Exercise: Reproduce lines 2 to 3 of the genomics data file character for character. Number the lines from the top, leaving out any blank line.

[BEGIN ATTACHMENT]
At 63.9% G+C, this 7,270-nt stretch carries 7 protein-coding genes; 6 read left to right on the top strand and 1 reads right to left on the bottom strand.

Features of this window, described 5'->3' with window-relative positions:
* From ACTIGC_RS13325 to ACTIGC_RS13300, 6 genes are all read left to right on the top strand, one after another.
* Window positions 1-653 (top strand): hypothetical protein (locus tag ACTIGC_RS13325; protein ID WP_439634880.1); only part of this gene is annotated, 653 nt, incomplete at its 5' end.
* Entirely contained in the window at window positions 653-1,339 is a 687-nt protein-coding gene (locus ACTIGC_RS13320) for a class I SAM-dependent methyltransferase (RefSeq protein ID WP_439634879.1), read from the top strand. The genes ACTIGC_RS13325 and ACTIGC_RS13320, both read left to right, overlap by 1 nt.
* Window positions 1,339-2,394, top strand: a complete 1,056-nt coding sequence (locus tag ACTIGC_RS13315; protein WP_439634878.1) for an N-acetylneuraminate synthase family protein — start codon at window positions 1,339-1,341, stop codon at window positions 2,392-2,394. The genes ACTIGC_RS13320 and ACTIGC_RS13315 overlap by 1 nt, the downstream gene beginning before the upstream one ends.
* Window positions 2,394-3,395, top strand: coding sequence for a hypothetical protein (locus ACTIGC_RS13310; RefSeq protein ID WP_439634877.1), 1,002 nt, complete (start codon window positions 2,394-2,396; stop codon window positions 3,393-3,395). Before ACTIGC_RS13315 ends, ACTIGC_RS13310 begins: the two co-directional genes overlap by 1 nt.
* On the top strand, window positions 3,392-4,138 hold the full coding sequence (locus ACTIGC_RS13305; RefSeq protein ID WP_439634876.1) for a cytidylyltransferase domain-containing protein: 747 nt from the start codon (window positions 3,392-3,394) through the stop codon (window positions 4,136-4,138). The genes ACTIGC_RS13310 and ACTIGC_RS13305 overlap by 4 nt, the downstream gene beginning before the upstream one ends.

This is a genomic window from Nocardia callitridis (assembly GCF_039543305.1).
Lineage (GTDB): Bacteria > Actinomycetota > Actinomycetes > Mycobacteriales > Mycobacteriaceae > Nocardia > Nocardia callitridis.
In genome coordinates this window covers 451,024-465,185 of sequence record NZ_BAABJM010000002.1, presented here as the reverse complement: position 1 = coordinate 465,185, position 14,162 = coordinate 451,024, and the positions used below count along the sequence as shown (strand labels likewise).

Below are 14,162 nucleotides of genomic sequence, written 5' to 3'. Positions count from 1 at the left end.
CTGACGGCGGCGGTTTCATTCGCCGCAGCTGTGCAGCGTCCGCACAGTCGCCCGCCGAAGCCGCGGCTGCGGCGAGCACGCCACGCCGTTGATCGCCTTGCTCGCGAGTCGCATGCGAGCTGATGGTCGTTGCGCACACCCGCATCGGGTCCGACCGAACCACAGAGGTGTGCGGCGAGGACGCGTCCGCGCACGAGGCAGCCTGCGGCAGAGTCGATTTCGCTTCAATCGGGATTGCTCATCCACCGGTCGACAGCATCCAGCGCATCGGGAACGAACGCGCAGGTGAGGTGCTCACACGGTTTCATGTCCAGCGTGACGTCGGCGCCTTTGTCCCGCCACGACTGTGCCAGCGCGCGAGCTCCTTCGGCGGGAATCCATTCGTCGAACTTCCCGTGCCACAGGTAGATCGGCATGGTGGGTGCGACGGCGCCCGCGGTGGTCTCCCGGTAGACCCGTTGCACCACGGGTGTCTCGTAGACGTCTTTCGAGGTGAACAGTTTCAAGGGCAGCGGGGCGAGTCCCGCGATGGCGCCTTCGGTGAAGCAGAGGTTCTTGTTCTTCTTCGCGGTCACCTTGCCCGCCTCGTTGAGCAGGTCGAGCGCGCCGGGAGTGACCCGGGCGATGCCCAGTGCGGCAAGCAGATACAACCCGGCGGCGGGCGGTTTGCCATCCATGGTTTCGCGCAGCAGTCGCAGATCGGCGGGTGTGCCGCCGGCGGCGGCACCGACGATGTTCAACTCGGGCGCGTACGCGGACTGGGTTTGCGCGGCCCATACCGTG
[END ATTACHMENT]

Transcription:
Features of this window, described 5'->3' with window-relative positions:
* From ACTIGC_RS13325 to ACTIGC_RS13300, 6 genes are all read left to right on the top strand, one after another.